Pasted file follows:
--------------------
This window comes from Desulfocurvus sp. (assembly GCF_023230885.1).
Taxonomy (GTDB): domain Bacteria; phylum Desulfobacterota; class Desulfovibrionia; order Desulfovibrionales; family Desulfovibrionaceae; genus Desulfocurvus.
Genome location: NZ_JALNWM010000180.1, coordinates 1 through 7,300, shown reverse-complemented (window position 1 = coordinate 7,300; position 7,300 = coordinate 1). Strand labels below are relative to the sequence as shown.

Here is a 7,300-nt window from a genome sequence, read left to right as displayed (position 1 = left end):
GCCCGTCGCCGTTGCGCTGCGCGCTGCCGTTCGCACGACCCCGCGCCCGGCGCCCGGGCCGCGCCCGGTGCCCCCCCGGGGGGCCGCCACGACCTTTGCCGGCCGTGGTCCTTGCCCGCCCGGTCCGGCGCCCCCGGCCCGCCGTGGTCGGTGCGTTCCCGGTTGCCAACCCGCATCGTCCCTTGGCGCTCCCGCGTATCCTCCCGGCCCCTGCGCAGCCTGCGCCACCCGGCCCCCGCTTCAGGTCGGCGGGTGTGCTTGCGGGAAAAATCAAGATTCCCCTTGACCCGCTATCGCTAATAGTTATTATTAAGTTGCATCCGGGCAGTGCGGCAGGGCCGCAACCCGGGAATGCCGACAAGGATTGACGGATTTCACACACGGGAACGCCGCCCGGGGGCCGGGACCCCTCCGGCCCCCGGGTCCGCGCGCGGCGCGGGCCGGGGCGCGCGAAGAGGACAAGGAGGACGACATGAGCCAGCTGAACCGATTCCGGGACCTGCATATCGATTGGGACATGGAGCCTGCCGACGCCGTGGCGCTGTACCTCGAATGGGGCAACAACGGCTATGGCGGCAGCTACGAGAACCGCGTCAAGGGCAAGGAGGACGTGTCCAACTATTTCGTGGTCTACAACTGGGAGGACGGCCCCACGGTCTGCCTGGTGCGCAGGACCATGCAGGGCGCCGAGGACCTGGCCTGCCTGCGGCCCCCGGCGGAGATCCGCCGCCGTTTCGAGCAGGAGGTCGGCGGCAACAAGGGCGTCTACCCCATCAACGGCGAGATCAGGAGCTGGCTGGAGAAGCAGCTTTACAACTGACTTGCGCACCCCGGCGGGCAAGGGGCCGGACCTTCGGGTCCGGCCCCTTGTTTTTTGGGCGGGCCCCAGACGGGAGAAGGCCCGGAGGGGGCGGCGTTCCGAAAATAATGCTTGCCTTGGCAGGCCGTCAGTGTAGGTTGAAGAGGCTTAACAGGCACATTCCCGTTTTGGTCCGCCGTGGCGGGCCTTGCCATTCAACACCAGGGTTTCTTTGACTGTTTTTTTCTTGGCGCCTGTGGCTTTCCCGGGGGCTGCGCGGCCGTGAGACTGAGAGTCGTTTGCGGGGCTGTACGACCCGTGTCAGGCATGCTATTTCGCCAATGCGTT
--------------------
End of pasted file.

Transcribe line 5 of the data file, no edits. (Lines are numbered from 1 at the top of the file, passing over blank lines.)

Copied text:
GCCCGTCGCCGTTGCGCTGCGCGCTGCCGTTCGCACGACCCCGCGCCCGGCGCCCGGGCCGCGCCCGGTGCCCCCCCGGGGGGCCGCCACGACCTTTGCCGGCCGTGGTCCTTGCCCGCCCGGTCCGGCGCCCCCGGCCCGCCGTGGTCGGTGCGTTCCCGGTTGCCAACCCGCATCGTCCCTTGGCGCTCCCGCGTATCCTCCCGGCCCCTGCGCAGCCTGCGCCACCCGGCCCCCGCTTCAGGTCGGCGGGTGTGCTTGCGGGAAAAATCAAGATTCCCCTTGACCCGCTATCGCTAATAGTTATTATTAAGTTGCATCCGGGCAGTGCGGCAGGGCCGCAACCCGGGAATGCCGACAAGGATTGACGGATTTCACACACGGGAACGCCGCCCGGGGGCCGGGACCCCTCCGGCCCCCGGGTCCGCGCGCGGCGCGGGCCGGGGCGCGCGAAGAGGACAAGGAGGACGACATGAGCCAGCTGAACCGATTCCGGGACCTGCATATCGATTGGGACATGGAGCCTGCCGACGCCGTGGCGCTGTACCTCGAATGGGGCAACAACGGCTATGGCGGCAGCTACGAGAACCGCGTCAAGGGCAAGGAGGACGTGTCCAACTATTTCGTGGTCTACAACTGGGAGGACGGCCCCACGGTCTGCCTGGTGCGCAGGACCATGCAGGGCGCCGAGGACCTGGCCTGCCTGCGGCCCCCGGCGGAGATCCGCCGCCGTTTCGAGCAGGAGGTCGGCGGCAACAAGGGCGTCTACCCCATCAACGGCGAGATCAGGAGCTGGCTGGAGAAGCAGCTTTACAACTGACTTGCGCACCCCGGCGGGCAAGGGGCCGGACCTTCGGGTCCGGCCCCTTGTTTTTTGGGCGGGCCCCAGACGGGAGAAGGCCCGGAGGGGGCGGCGTTCCGAAAATAATGCTTGCCTTGGCAGGCCGTCAGTGTAGGTTGAAGAGGCTTAACAGGCACATTCCCGTTTTGGTCCGCCGTGGCGGGCCTTGCCATTCAACACCAGGGTTTCTTTGACTGTTTTTTTCTTGGCGCCTGTGGCTTTCCCGGGGGCTGCGCGGCCGTGAGACTGAGAGTCGTTTGCGGGGCTGTACGACCCGTGTCAGGCATGCTATTTCGCCAATGCGTT